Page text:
Officials and lawyers in the Third Reich were also intrigued by anti-miscegenation statutes, because the policing of sex was necessary to cleanse the Aryan race. Hitler, who had been largely asexual during his crucial years as a failing painter in Vienna, was obsessed with sex and blood. The United States at the time was a global leader in banning mixed marriages, going so far as to criminally punish those who defied the law. (Many of these laws were not struck down in the United States until the Supreme Court’s 1967 Loving v. Virginia case.) The Prussian Memorandum explicitly invoked U.S. laws that promoted segregation to maintain racial purity, and the sexual morality of white women in particular. Similarly, the third Nuremburg Law expressly forbid marriages and extra-marital relations between Germans and Jews, and promised hard labor in prison for law-breakers. The more one reads about the American and Nazi fixation on race, the more evident it becomes that at the very core of racist ideology is a primal fear of sexual inadequacy, of pollution, of mixing. Racial nationalism, the ideology of the Nazis, took this idea to its logical end.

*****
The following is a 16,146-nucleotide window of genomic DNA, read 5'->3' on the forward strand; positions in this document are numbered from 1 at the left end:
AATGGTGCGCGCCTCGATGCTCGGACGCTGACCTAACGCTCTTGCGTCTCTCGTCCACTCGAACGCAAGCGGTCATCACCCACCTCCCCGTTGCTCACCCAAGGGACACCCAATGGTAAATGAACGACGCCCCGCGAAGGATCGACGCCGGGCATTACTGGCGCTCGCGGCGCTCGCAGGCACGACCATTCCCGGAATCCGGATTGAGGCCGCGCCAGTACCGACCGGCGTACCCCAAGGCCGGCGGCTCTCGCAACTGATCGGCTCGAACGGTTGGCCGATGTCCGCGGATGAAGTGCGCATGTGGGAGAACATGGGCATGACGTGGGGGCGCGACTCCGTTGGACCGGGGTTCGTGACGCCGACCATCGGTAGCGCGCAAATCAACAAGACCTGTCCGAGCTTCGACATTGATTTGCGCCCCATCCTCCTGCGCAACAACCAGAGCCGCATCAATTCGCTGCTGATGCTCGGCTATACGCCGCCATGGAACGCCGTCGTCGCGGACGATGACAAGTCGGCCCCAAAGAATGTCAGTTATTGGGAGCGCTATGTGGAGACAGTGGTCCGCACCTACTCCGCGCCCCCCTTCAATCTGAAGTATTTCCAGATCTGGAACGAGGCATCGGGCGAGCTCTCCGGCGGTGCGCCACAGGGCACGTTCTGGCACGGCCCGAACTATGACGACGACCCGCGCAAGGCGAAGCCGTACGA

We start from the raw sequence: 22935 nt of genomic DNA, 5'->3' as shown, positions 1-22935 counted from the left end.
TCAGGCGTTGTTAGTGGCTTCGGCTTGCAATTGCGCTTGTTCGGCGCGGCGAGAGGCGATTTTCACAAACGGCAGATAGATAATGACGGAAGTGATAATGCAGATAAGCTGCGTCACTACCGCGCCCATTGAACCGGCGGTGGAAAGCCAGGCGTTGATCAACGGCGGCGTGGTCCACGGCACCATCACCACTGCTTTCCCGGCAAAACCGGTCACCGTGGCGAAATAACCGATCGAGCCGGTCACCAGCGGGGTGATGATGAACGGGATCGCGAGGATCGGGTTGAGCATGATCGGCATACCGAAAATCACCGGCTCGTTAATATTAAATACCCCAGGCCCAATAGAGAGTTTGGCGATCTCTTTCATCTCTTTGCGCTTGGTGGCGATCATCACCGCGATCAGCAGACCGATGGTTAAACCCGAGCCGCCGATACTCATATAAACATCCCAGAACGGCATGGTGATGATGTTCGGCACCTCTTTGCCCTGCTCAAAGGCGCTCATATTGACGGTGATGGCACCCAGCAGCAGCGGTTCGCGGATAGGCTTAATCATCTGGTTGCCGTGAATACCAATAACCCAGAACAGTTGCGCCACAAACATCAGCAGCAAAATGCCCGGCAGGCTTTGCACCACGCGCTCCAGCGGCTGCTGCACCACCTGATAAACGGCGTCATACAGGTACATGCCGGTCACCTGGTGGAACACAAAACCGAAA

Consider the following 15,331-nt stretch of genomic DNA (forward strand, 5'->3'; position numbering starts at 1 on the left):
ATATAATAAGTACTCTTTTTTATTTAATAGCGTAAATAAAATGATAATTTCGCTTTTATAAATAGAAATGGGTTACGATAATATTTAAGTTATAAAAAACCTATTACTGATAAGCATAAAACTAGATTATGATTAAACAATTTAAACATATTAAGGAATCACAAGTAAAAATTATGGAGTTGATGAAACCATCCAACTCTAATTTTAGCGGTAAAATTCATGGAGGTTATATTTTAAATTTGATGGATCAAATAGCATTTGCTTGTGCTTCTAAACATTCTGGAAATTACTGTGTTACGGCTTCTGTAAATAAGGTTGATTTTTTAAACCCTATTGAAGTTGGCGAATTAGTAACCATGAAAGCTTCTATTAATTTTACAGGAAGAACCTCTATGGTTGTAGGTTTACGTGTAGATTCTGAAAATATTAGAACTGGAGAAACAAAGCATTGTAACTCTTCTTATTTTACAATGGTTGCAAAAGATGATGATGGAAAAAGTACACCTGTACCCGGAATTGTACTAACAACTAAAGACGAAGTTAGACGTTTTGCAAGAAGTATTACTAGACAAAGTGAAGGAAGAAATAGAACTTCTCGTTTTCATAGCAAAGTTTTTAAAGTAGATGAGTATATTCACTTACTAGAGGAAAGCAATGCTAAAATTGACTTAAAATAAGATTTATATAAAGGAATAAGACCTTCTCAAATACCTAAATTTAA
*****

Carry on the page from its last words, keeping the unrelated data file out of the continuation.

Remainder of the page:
Over the years, there have been dissenting views about the preservationist approach. “I’m not convinced about the current plans for Auschwitz,” said Jonathan Webber, a former member of the International Auschwitz Council of advisers, who teaches in the European Studies program at the Jagiellonian University in Krakow. “If you have a very good memorial, you could achieve that without having to have all this effort on conservation and restoration,” he added.
According to the numbers provided by the US Holocaust Memorial Museum, Auschwitz was the site of the most deaths (1.1 million) of any of the six dedicated extermination camps. By these estimates, Auschwitz was the site of at least one out of every six deaths during the Holocaust. The only camp with comparable figures was Treblinka in north-east Poland, where about 850,000 are thought to have died.
The Auschwitz Birkenau camp complex comprises 155 brick and wooden structures (57 in Auschwitz and 98 in Birkenau) and about 300 ruins. There are also ruins of gas chambers and crematoria in Birkenau, which were dynamited in January 1945. The overall length of fencing supported by concrete poles is more than 13 km. Individual structures of high historical significance, such as railway sidings and ramps, food stores and industrial buildings, are dispersed in the immediate setting of the property. These structures, along with traces in the landscape, remain poignant testimonies to this tragic history.